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  • In 1962, Richard Pettibone attended Andy Warhol’s first show at the Ferus Gallery in his hometown of Los Angeles. Just a year later, he visited Marcel Duchamp’s major retrospective curated by Walter Hopps at the Pasadena Art Museum. In the examples of these two pioneering artists, Pettibone found kindred spirits and began to develop his own artistic voice by way of a brilliant conceptual loop of appropriation. As he later explained, these examples suggested, “to me the possibility of using other people’s work as the subject matter for paintings and sculpture.”i


    Approaching the artistic strategy of appropriation vis-à-vis his own penchant for model-making and the miniature, Pettibone initially created pocket-sized shadow box assemblages inspired by Duchamp’s Boîte-en-valise before making small-scale “copies” of works by Warhol and Duchamp. These works impressed both Warhol and his gallerist Leo Castelli to such an extent during Pettibone’s visit to New York in early 1965 that he returned to Los Angeles to an offer for his first ever solo show from Irving Blum, the director of the famed Ferus Gallery where Pettibone admired Warhol’s Campbell’s soup cans a few years prior.


    Marcel Duchamp "Bicycle Wheel," 1913, was among the works included in this seminal exhibition that opened on December 14, 1965. For this show, Blum had suggested that Pettibone replicate artworks held in six important Southern California collections. In tongue-in-cheek homage to Duchamp, Pettibone adapted his forebear’s famous Wanted Poster of 1923 to advertise the show with his pseudonym “Lee Enrose.” In addition to works copied from originals of such collections as Frederick Weisman and Betty Asher, Pettibone developed five bicycle wheels for the storefront of the gallery in a masterful loop of appropriation of Duchamp’s iconic readymade. While the works would appear indistinguishable from Duchamp’s readymade in black and white reproductions, each fork was in fact painted in a different primary color in addition to a black and white example. Creating thought-provoking juxtaposition between the original and the variant, these works brilliantly expand upon Duchamp’s critique of the notions of originality and authorship.

     
    The art critic Fidel Danieli astutely noted that, “From a devotion to Duchamp, Pettibone proceeds to the idea of the relatively non-visual, transmuted from and through reproduction and variation...the polarities—the similarities found in divergency and the differences observable in repetition—are contradictions kept in continuous tension. These reflecting dualities can be found in the modifiable verities of photo-reproduction and an increasing mechanical strictness of craft.”ii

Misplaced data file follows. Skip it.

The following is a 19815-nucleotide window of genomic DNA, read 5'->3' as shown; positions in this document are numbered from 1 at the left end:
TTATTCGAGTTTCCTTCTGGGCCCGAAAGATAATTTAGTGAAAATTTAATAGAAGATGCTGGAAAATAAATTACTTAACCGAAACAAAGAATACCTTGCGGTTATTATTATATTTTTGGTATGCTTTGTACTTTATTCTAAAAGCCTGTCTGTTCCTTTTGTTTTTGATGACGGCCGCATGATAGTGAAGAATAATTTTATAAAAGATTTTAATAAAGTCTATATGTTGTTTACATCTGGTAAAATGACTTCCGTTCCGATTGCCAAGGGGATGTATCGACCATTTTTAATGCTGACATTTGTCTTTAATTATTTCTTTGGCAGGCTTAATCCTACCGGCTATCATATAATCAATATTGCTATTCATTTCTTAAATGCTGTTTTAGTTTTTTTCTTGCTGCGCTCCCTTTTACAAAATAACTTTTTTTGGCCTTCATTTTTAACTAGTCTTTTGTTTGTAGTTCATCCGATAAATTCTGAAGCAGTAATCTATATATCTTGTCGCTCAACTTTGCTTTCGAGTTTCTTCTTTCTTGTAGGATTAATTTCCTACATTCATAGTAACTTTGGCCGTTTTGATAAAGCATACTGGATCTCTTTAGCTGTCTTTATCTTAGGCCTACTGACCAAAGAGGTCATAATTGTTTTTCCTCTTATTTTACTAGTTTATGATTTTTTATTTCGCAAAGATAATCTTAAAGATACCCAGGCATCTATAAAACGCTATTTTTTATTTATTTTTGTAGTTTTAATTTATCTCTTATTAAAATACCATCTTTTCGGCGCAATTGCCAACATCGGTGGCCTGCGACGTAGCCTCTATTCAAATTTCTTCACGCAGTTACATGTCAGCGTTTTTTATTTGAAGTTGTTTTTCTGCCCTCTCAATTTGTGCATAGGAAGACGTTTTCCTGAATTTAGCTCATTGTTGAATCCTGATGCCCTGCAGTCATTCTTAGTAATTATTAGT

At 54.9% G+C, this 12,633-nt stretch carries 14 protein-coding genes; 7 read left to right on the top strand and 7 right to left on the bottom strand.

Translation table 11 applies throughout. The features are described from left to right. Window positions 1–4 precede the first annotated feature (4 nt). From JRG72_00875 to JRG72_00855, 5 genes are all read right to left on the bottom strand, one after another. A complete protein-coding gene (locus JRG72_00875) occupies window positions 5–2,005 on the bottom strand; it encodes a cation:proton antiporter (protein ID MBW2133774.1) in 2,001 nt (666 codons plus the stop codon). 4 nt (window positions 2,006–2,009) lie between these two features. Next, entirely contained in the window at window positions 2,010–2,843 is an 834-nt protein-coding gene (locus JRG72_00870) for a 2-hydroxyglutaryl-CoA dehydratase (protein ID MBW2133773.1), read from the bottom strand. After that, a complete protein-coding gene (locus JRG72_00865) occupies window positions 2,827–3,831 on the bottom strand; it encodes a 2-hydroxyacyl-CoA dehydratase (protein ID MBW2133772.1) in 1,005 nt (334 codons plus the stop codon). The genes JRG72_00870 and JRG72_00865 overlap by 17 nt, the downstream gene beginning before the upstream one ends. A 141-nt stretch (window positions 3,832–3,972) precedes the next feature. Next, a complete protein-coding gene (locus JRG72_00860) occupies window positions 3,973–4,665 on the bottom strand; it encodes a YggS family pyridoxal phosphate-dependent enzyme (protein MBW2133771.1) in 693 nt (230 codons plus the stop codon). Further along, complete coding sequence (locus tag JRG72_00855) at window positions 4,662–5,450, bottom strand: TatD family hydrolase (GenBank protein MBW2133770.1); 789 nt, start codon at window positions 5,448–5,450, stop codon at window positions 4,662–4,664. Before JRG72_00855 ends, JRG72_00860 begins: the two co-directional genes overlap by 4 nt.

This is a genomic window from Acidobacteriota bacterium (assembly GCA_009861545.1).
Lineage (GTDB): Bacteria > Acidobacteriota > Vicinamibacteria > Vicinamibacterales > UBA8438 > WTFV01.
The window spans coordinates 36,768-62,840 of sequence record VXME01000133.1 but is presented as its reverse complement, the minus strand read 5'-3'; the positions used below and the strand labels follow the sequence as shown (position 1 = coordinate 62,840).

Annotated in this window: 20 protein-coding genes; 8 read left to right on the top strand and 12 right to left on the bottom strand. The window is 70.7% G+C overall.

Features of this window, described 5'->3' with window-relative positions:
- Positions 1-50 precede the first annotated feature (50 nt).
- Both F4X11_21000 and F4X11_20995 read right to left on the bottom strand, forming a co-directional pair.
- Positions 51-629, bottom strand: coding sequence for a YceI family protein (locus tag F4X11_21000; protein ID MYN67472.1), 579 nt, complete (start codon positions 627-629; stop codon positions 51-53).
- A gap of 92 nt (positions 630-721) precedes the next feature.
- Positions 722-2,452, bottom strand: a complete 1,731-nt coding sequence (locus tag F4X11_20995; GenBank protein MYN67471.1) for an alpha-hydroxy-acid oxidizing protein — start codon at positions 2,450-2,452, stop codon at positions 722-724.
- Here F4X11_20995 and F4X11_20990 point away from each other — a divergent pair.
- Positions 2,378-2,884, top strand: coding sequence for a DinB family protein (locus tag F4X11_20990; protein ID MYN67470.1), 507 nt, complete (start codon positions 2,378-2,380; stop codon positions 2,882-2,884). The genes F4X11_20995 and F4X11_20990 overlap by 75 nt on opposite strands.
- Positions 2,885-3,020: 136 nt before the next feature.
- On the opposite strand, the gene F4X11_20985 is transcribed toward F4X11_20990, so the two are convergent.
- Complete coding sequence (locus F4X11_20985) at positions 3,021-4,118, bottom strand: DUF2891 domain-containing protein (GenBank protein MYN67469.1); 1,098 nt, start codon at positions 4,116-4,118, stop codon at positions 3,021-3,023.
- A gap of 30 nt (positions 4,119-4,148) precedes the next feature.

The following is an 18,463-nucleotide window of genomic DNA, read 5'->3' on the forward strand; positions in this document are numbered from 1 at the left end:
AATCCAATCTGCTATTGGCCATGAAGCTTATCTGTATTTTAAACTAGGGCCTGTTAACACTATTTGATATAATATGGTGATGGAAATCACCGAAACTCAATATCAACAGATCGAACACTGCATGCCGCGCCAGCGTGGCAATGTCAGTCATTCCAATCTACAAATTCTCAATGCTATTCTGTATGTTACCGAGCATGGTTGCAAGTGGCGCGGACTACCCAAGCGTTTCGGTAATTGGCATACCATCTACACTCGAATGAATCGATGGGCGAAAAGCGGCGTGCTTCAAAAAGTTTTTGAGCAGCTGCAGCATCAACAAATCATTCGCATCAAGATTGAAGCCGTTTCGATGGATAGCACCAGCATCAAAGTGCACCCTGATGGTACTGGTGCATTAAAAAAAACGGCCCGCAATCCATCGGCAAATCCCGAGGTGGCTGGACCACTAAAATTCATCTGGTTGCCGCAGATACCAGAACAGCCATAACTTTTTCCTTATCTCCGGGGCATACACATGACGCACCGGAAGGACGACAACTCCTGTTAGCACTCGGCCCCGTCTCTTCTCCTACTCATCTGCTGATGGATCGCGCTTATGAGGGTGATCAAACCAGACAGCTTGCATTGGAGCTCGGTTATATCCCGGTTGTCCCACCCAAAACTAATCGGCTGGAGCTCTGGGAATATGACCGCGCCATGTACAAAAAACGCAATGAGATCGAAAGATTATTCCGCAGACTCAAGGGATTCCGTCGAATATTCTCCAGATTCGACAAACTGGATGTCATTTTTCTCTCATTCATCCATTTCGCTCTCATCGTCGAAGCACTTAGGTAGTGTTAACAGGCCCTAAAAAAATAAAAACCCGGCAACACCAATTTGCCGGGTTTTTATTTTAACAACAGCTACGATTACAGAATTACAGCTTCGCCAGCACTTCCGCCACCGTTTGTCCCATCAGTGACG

i Richard Pettibone, quoted in Francis M. Naumann, “Appropriating Duchamp, Appropriately” in Richard Pettibone: A Retrospective, exh. cat., The Frances Young Tang Teaching Museum and Art Gallery, Skidmore College, Saratoga Springs, 2005, p. 21
    ii Fidel Danieli, “Los Angeles [Reviews]”, Artnews, March 1966, n.p.

    • Provenance

      Private Collection, California
      Diana Zlotnik, Los Angeles
      Mark Kelman, New York
      Acquired from the above by the present owner in 1998

    • Exhibited

      Los Angeles, Ferus Gallery, Richard Pettibone, December 14, 1965 - January 1966
      Philadelphia, Institute of Contemporary Art; Saratoga Springs, Frances Young Tang Teaching Museum and Art Gallery, Skidmore College; Laguna Beach, Laguna Art Museum, Richard Pettibone: A Retrospective, April 30, 2005 - May 28, 2006, no. 35, p. 171 (another variant exhibited and illustrated, p. 49; four variants from the series illustrated in the artist's studio, p. 20)
      New York, David Nolan Gallery, Richard Pettibone: Paintings and Sculpture 1964 - 2003, July 8 – August 8, 2013

    • Literature

      Ian Berry and Michael Duncan, eds., Richard Pettibone: A Retrospective, exh. cat., Institute of Contemporary Art, Philadelphia, 2005, p. 20 (four examples from the series illustrated in artist's 1965 studio view)

Property from a Distinguished Private Collection, New York

134

Marcel Duchamp "Bicycle Wheel," 1913

stamped with the artist's pseudonym and date "LEE ENROSE 1965" on the underside
stool, bicycle wheel rim and black fork
52 1/2 x 24 x 15 1/5 in. (133.4 x 61 x 38.6 cm)
Executed in 1965, this work is from a series of 5 unique painted variants.

Full Cataloguing

Estimate
$40,000 - 60,000 

Sold for $63,000

Contact Specialist

John McCord
Head of Day Sale, Morning Session
New York
+1 212 940 1261

[email protected]

20th c. and Contemporary Art Day Sale - Morning Session

New York 8 December 2020